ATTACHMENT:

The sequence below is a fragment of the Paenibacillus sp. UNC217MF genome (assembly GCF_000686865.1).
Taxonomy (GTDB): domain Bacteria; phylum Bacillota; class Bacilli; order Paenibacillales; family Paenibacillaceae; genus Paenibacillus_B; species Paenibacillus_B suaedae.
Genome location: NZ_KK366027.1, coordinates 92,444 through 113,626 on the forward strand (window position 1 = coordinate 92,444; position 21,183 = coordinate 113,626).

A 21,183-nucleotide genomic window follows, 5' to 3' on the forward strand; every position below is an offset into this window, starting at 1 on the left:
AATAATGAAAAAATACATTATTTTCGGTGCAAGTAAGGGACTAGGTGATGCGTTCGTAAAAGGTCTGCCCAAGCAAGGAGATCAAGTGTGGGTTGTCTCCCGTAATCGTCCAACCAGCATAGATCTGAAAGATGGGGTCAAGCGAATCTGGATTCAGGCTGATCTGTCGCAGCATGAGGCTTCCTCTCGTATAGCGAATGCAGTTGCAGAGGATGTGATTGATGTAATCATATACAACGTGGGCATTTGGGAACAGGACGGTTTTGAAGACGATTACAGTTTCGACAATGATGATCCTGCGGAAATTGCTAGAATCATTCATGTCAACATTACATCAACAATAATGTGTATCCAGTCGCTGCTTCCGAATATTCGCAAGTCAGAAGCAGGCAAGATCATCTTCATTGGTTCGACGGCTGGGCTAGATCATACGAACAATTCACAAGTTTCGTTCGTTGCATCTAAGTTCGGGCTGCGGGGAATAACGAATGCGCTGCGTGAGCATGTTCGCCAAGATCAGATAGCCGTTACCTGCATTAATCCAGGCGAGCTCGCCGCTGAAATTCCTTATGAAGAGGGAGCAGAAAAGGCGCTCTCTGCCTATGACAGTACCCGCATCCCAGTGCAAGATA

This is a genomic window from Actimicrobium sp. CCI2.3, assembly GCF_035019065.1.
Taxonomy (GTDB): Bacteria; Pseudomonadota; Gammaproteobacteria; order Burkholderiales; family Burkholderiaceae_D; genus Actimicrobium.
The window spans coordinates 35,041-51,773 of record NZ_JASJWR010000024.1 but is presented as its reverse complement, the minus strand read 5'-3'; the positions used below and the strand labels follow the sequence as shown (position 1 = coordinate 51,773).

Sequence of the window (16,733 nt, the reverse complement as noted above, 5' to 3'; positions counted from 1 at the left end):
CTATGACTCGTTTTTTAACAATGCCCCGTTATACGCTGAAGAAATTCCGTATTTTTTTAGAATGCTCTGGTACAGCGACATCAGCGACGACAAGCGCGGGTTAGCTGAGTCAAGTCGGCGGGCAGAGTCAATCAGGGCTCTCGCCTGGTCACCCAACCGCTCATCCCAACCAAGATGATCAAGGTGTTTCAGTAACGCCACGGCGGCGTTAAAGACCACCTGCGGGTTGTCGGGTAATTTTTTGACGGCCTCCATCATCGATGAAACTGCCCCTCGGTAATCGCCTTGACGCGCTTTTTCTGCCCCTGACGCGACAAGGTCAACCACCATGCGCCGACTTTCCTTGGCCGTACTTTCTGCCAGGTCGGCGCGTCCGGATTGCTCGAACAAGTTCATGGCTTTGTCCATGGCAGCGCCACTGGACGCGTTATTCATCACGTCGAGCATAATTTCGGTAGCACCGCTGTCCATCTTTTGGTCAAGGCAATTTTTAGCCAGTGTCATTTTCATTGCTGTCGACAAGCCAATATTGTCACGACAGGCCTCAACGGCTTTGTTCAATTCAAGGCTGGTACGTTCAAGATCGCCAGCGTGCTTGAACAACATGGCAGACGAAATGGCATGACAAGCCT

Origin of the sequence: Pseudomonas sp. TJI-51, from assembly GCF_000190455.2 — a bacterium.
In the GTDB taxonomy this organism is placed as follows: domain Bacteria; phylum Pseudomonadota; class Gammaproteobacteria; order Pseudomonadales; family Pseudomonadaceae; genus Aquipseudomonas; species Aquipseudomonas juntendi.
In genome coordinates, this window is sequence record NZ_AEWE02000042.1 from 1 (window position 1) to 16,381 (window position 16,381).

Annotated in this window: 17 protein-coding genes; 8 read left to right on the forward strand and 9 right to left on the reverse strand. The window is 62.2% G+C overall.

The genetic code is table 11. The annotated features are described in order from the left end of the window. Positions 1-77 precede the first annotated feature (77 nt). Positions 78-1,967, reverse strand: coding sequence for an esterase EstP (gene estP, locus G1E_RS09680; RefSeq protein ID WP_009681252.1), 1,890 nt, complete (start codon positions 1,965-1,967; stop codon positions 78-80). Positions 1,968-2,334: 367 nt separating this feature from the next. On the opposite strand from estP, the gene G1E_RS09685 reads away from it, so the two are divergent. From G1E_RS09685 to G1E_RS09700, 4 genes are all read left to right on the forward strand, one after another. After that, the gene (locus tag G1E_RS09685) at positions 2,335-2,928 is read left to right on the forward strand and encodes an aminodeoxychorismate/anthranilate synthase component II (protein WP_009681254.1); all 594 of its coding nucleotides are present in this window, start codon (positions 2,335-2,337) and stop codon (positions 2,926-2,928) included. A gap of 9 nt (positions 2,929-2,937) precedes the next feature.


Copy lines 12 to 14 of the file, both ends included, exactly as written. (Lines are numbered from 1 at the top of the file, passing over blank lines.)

In the GTDB taxonomy this organism is placed as follows: domain Bacteria; phylum Pseudomonadota; class Gammaproteobacteria; order Pseudomonadales; family Pseudomonadaceae; genus Aquipseudomonas; species Aquipseudomonas juntendi.
In genome coordinates, this window is sequence record NZ_AEWE02000042.1 from 1 (window position 1) to 16,381 (window position 16,381).

Annotated in this window: 17 protein-coding genes; 8 read left to right on the forward strand and 9 right to left on the reverse strand. The window is 62.2% G+C overall.